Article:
Does Wall Street Believe Facebook Has Been Punished Enough?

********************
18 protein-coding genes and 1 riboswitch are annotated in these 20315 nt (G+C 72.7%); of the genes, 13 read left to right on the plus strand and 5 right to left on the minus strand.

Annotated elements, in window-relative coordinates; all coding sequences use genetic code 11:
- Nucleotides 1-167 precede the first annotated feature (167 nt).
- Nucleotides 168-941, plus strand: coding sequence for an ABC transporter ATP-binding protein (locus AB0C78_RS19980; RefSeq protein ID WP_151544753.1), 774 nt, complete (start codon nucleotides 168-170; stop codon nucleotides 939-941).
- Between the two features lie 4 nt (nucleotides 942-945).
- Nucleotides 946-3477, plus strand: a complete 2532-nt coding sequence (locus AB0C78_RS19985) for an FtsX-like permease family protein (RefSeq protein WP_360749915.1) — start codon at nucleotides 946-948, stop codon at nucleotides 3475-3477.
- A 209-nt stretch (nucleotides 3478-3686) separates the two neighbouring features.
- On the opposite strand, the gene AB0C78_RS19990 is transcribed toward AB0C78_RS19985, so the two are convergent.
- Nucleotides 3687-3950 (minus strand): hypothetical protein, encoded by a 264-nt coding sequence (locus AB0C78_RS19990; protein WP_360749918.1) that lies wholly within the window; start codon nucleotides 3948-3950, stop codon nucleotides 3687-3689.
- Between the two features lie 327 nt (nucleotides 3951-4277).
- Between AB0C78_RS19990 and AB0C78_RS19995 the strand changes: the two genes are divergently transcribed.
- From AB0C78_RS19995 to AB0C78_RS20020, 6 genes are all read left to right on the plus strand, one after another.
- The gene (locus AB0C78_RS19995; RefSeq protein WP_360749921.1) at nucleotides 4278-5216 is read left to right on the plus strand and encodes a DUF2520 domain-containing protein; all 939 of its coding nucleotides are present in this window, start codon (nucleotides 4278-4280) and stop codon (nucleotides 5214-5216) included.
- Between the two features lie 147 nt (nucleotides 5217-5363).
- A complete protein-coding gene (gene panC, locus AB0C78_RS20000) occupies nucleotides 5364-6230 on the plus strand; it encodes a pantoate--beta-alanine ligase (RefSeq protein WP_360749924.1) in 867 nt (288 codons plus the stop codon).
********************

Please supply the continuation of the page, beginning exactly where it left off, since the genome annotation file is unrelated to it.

It’s still too early to say that definitively. But it’s possible as the social media company’s shares, which hit a record low yesterday, are up 4.6% in mid-afternoon trading. Investors seem to be responding to the announcement that CEO Mark Zuckerberg won’t sell any of his 504M shares for at least a year. The company also said that for tax purposes it will hold on to 101M shares it was authorized to issue. These decisions modestly reduce the number of Facebook shares that could hit the market over the next several months. So-called “lock up” rules governing Facebook’s initial public offering in May require inside shareholders to wait before they sell their stock; those waiting periods have already begun to expire— a process that will stretch into early 2013. Public investors feared that Facebook’s stock price could continue to fall if insiders decide to take the money and run. Although nobody imagined that Zuckerberg would bail out of the company he created, the announcement late yesterday that he won’t sell any shares for a year “signals that management is concerned about the current stock price and its future evolution (a non-trivial fact for a company with Facebook’s governance structure), and that it sees upside from the current price,” Bernstein Research’s Carlos Kirjner says. Pivotal Research Group’s Brian Wieser also says that the news is “incrementally favorable” but potentially “important for market sentiment.” Facebook went public in May at $38 a share.

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